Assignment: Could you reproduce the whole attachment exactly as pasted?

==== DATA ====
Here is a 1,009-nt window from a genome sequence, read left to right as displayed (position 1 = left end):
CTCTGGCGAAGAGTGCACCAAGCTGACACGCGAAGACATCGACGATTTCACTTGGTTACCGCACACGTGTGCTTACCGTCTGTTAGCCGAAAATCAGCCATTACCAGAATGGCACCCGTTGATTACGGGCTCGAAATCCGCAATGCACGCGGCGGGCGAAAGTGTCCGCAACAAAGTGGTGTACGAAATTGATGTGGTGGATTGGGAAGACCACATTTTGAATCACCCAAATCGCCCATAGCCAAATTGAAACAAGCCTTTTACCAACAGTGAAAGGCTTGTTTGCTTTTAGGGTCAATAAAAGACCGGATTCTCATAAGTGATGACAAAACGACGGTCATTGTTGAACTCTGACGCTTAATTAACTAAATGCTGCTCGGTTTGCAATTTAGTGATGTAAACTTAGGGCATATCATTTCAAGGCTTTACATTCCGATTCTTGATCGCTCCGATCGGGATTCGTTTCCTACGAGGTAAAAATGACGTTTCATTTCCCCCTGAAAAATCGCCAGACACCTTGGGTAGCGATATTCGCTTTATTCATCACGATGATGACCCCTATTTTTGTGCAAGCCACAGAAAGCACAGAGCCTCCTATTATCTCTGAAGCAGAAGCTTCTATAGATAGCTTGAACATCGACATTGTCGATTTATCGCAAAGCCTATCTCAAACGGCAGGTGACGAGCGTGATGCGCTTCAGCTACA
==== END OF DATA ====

Here is a 1,009-nt window from a genome sequence, read left to right as displayed (position 1 = left end):
CTCTGGCGAAGAGTGCACCAAGCTGACACGCGAAGACATCGACGATTTCACTTGGTTACCGCACACGTGTGCTTACCGTCTGTTAGCCGAAAATCAGCCATTACCAGAATGGCACCCGTTGATTACGGGCTCGAAATCCGCAATGCACGCGGCGGGCGAAAGTGTCCGCAACAAAGTGGTGTACGAAATTGATGTGGTGGATTGGGAAGACCACATTTTGAATCACCCAAATCGCCCATAGCCAAATTGAAACAAGCCTTTTACCAACAGTGAAAGGCTTGTTTGCTTTTAGGGTCAATAAAAGACCGGATTCTCATAAGTGATGACAAAACGACGGTCATTGTTGAACTCTGACGCTTAATTAACTAAATGCTGCTCGGTTTGCAATTTAGTGATGTAAACTTAGGGCATATCATTTCAAGGCTTTACATTCCGATTCTTGATCGCTCCGATCGGGATTCGTTTCCTACGAGGTAAAAATGACGTTTCATTTCCCCCTGAAAAATCGCCAGACACCTTGGGTAGCGATATTCGCTTTATTCATCACGATGATGACCCCTATTTTTGTGCAAGCCACAGAAAGCACAGAGCCTCCTATTATCTCTGAAGCAGAAGCTTCTATAGATAGCTTGAACATCGACATTGTCGATTTATCGCAAAGCCTATCTCAAACGGCAGGTGACGAGCGTGATGCGCTTCAGCTACA